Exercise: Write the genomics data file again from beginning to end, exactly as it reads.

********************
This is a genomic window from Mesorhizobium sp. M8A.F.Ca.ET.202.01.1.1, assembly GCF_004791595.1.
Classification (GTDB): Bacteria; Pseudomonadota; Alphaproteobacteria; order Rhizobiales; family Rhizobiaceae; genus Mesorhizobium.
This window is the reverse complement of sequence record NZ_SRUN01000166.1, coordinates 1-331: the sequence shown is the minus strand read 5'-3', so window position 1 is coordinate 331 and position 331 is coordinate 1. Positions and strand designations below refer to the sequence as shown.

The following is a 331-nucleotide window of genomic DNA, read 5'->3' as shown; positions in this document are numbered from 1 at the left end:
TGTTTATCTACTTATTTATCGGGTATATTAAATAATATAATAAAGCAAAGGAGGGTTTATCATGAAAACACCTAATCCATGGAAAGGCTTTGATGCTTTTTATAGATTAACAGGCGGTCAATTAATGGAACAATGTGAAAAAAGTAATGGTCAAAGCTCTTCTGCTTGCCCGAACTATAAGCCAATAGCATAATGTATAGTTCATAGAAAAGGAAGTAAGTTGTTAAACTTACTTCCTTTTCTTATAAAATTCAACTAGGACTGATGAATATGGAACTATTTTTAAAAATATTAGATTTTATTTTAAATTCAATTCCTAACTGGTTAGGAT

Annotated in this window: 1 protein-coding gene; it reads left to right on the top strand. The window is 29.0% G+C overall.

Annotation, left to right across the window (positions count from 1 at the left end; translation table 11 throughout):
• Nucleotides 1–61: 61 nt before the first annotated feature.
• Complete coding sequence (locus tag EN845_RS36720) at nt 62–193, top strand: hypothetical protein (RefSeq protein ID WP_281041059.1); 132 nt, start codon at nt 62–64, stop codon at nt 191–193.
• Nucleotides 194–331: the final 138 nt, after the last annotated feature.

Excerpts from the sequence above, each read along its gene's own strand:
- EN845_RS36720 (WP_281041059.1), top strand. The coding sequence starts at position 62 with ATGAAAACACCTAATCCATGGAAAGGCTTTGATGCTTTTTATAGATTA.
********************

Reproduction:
This is a genomic window from Mesorhizobium sp. M8A.F.Ca.ET.202.01.1.1, assembly GCF_004791595.1.
Classification (GTDB): Bacteria; Pseudomonadota; Alphaproteobacteria; order Rhizobiales; family Rhizobiaceae; genus Mesorhizobium.
This window is the reverse complement of sequence record NZ_SRUN01000166.1, coordinates 1-331: the sequence shown is the minus strand read 5'-3', so window position 1 is coordinate 331 and position 331 is coordinate 1. Positions and strand designations below refer to the sequence as shown.

The following is a 331-nucleotide window of genomic DNA, read 5'->3' as shown; positions in this document are numbered from 1 at the left end:
TGTTTATCTACTTATTTATCGGGTATATTAAATAATATAATAAAGCAAAGGAGGGTTTATCATGAAAACACCTAATCCATGGAAAGGCTTTGATGCTTTTTATAGATTAACAGGCGGTCAATTAATGGAACAATGTGAAAAAAGTAATGGTCAAAGCTCTTCTGCTTGCCCGAACTATAAGCCAATAGCATAATGTATAGTTCATAGAAAAGGAAGTAAGTTGTTAAACTTACTTCCTTTTCTTATAAAATTCAACTAGGACTGATGAATATGGAACTATTTTTAAAAATATTAGATTTTATTTTAAATTCAATTCCTAACTGGTTAGGAT

Annotated in this window: 1 protein-coding gene; it reads left to right on the top strand. The window is 29.0% G+C overall.

Annotation, left to right across the window (positions count from 1 at the left end; translation table 11 throughout):
• Nucleotides 1–61: 61 nt before the first annotated feature.
• Complete coding sequence (locus tag EN845_RS36720) at nt 62–193, top strand: hypothetical protein (RefSeq protein ID WP_281041059.1); 132 nt, start codon at nt 62–64, stop codon at nt 191–193.
• Nucleotides 194–331: the final 138 nt, after the last annotated feature.

Excerpts from the sequence above, each read along its gene's own strand:
- EN845_RS36720 (WP_281041059.1), top strand. The coding sequence starts at position 62 with ATGAAAACACCTAATCCATGGAAAGGCTTTGATGCTTTTTATAGATTA.